Health and Fitness

Erial Pole

A friend told me to write a blog post about how I find pole studios everywhere, and while today is not that day, I will tell you about the lovely Erial Pole.

Just off the main shopping street of Reykjavik, Erial Pole is a beautiful, bright studio offering pole, silks and hoop classes. The vibe is very friendly and welcoming even as an outsider. Just like pretty much everyone in Reykjavik, the staff speak English so you’ll be totally fine.

The pole videos I shot there probably have the best lighting a pole video has ever had for me – so if you’re feeling the pole withdrawals, this is where you should go!

Just like with everything else, expect to spend a bit more than you would for a UK pole class – I spent £18 for a pole hire – but also remember it will be worth it. I needed a dance so badly after my conference speech, it was great to spin at Erial Pole and run through my Exotic Generation routine for this week’s competition.

Nautholsvik Geothermal Beach

This is obviously depends on the weather, but I was lucky to find an amazing temperature and a whole week of sun when I was in Iceland, so I got to go to the Nautholsvik Geothermal Beach just off the domestic airport.

The beach was created in 2001, when a lagoon with large sea walls was built so that the cold sea and hot geothermal water could fuse together resulting in higher temperatures.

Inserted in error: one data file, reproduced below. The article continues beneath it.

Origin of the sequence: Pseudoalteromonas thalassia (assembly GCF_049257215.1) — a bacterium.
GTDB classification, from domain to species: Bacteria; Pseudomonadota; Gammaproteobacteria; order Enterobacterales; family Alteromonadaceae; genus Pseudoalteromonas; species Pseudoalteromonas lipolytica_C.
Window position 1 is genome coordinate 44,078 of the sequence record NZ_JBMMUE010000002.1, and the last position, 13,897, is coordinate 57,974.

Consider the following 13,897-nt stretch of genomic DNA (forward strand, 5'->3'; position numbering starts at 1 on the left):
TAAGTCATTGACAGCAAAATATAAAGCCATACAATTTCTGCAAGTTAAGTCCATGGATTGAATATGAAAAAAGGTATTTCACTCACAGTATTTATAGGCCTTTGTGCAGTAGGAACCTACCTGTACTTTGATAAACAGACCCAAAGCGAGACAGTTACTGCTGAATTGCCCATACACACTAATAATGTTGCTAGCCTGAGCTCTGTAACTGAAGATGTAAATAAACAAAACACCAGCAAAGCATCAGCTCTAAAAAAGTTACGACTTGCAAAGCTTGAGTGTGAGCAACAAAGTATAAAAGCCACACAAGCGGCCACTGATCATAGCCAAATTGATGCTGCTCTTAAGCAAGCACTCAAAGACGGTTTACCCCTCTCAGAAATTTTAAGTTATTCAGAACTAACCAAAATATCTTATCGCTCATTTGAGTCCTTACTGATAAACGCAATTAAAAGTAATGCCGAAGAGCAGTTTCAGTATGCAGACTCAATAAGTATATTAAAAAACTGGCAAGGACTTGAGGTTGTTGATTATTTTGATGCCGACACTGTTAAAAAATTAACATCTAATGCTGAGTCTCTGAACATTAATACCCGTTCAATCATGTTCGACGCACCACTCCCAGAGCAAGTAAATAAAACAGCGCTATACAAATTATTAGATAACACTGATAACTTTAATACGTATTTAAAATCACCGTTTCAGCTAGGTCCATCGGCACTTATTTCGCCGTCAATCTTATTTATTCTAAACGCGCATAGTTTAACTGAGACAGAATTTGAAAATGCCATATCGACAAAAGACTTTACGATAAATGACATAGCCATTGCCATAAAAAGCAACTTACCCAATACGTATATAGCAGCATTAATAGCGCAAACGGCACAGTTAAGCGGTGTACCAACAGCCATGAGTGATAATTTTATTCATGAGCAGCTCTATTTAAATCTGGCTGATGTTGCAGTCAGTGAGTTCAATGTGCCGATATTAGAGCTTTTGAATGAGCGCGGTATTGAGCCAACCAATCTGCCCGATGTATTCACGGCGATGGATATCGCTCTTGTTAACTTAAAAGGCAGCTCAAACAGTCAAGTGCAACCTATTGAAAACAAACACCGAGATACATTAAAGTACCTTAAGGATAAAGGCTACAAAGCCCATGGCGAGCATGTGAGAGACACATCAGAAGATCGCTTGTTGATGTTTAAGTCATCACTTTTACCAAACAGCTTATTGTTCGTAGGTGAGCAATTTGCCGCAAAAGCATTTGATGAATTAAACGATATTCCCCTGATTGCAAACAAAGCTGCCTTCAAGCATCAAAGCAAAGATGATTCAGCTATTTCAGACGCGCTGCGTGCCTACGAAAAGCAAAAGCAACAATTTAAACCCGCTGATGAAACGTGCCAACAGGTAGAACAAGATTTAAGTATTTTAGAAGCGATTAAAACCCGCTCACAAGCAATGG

I mainly chilled in the hot bath in front of the beach, but did take a small dip in the Ocean. It was one of the best experiences during my trip, and it’s completely free – so don’t miss out if it’s sunny!

Mjolnir Fight Gym

If you’re not a pole dancer or if you’re a pole dancer who likes to fight, apparently Mjolnir Fight Gym is all the rage in town, with courses ranging from BJJ to MMA, from Grappling to free weights. The gym is open to both men and women and it even has a hair salon! I haven’t been, but heard great things from conference attendees.

Must-Do: Sights In and Outside Reykjavik


The Hallgrímskirkja in moody light

The most distinguishable landmark in Reykjavik, the Hallgrímskirkja is almost like a compass: it’s so tall that just by looking at it, you manage to understand in which direction you’re meant to walk towards. It’s almost visible from all over town!